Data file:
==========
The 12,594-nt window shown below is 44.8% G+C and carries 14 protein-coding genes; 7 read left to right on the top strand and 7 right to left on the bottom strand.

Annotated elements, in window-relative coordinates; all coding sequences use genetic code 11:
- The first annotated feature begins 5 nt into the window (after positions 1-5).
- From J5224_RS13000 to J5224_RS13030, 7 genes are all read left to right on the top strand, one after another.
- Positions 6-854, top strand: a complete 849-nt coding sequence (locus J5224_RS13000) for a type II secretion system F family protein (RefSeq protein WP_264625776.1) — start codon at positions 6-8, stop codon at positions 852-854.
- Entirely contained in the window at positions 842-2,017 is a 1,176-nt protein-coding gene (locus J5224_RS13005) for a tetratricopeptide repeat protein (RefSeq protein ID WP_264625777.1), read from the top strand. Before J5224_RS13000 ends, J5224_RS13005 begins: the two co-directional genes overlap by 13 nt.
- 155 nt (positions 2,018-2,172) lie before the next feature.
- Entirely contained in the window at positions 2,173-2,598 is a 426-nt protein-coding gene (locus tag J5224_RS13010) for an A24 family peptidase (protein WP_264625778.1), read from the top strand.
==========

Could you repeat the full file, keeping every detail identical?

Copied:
The 12,594-nt window shown below is 44.8% G+C and carries 14 protein-coding genes; 7 read left to right on the top strand and 7 right to left on the bottom strand.

Annotated elements, in window-relative coordinates; all coding sequences use genetic code 11:
- The first annotated feature begins 5 nt into the window (after positions 1-5).
- From J5224_RS13000 to J5224_RS13030, 7 genes are all read left to right on the top strand, one after another.
- Positions 6-854, top strand: a complete 849-nt coding sequence (locus J5224_RS13000) for a type II secretion system F family protein (RefSeq protein WP_264625776.1) — start codon at positions 6-8, stop codon at positions 852-854.
- Entirely contained in the window at positions 842-2,017 is a 1,176-nt protein-coding gene (locus J5224_RS13005) for a tetratricopeptide repeat protein (RefSeq protein ID WP_264625777.1), read from the top strand. Before J5224_RS13000 ends, J5224_RS13005 begins: the two co-directional genes overlap by 13 nt.
- 155 nt (positions 2,018-2,172) lie before the next feature.
- Entirely contained in the window at positions 2,173-2,598 is a 426-nt protein-coding gene (locus tag J5224_RS13010) for an A24 family peptidase (protein WP_264625778.1), read from the top strand.